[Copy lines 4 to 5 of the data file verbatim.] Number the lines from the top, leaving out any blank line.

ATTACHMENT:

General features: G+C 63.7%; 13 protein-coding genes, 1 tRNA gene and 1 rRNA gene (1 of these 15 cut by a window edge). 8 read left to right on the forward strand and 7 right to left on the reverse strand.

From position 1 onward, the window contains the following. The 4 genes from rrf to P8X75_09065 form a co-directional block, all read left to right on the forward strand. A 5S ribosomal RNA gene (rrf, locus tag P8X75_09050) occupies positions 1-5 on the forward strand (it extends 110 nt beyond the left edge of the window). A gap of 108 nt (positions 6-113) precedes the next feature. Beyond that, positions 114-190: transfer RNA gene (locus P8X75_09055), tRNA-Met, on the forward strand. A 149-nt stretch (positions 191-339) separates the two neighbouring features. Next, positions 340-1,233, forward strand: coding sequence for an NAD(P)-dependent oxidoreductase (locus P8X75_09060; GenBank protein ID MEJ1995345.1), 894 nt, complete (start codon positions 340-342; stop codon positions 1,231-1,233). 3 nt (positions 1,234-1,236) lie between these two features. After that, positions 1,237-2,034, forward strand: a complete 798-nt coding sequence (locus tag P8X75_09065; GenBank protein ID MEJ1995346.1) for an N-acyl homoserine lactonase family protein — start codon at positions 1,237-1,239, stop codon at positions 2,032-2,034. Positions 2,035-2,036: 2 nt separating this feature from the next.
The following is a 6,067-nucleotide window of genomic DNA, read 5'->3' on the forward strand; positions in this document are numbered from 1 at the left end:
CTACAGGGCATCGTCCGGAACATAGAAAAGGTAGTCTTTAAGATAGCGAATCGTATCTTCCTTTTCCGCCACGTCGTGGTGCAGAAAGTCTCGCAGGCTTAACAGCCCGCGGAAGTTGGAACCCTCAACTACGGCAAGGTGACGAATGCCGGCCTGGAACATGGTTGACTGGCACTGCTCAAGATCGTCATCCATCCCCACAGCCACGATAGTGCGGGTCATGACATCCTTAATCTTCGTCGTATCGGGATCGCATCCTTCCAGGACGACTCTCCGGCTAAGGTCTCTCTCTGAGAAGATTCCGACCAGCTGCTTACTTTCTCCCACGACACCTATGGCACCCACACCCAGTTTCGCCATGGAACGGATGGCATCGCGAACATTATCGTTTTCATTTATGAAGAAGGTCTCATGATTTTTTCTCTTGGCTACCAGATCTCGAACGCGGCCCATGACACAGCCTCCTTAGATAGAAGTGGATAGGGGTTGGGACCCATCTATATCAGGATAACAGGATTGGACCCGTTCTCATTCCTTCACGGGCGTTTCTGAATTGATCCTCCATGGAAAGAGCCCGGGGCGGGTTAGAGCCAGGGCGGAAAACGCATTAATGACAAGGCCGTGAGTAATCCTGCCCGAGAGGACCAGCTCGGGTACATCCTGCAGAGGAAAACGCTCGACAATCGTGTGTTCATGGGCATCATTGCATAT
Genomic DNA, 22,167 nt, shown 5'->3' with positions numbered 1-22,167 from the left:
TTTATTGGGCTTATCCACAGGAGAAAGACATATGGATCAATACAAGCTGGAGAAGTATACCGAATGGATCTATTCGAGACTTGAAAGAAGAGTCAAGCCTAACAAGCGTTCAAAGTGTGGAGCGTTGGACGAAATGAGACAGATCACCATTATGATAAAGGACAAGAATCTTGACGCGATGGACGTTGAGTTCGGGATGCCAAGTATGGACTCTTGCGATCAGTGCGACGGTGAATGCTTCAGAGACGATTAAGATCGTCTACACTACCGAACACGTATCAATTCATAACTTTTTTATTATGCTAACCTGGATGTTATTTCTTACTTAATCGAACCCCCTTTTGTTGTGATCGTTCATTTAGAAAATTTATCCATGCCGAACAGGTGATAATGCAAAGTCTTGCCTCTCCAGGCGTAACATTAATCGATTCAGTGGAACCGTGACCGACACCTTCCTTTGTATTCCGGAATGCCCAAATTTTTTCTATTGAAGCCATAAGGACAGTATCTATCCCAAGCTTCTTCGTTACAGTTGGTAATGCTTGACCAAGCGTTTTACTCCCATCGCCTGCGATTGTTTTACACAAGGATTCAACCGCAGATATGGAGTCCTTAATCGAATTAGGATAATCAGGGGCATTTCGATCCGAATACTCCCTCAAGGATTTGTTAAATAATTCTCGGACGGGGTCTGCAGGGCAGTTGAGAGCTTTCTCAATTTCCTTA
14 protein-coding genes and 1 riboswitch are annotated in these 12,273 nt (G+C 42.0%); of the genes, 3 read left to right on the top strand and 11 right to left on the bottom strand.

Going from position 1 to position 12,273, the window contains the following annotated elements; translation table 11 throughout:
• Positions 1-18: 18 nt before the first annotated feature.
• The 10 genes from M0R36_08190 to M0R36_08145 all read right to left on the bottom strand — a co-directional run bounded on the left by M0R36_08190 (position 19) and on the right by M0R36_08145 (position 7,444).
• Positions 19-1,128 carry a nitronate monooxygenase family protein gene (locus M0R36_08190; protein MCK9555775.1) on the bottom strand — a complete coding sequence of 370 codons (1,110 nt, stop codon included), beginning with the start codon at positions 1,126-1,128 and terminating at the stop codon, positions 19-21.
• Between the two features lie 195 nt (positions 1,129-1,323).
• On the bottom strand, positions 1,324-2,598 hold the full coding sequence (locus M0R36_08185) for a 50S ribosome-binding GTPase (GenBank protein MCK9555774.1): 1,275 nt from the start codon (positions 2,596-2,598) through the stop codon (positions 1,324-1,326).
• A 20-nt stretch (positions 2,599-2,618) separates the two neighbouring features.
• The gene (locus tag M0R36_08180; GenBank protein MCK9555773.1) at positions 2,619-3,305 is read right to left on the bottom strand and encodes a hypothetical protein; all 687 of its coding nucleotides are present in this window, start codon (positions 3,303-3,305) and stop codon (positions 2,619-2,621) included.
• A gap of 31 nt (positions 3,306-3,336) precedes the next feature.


CTACAGGGCATCGTCCGGAACATAGAAAAGGTAGTCTTTAAGATAGCGAATCGTATCTTCCTTTTCCGCCACGTCGTGGTGCAGAAAGTCTCGCAGGCTTAACAGCCCGCGGAAGTTGGAACCCTCAACTACGGCAAGGTGACGAATGCCGGCCTGGAACATGGTTGACTGGCACTGCTCAAGATCGTCATCCATCCCCACAGCCACGATAGTGCGGGTCATGACATCCTTAATCTTCGTCGTATCGGGATCGCATCCTTCCAGGACGACTCTCCGGCTAAGGTCTCTCTCTGAGAAGATTCCGACCAGCTGCTTACTTTCTCCCACGACACCTATGGCACCCACACCCAGTTTCGCCATGGAACGGATGGCATCGCGAACATTATCGTTTTCATTTATGAAGAAGGTCTCATGATTTTTTCTCTTGGCTACCAGATCTCGAACGCGGCCCATGACACAGCCTCCTTAGATAGAAGTGGATAGGGGTTGGGACCCATCTATATCAGGATAACAGGATTGGACCCGTTCTCATTCCTTCACGGGCGTTTCTGAATTGATCCTCCATGGAAAGAGCCCGGGGCGGGTTAGAGCCAGGGCGGAAAACGCATTAATGACAAGGCCGTGAGTAATCCTGCCCGAGAGGACCAGCTCGGGTACATCCTGCAGAGGAAAACGCTCGACAATCGTGTGTTCATGGGCATCATTGCATAT
Genomic DNA, 22,167 nt, shown 5'->3' with positions numbered 1-22,167 from the left: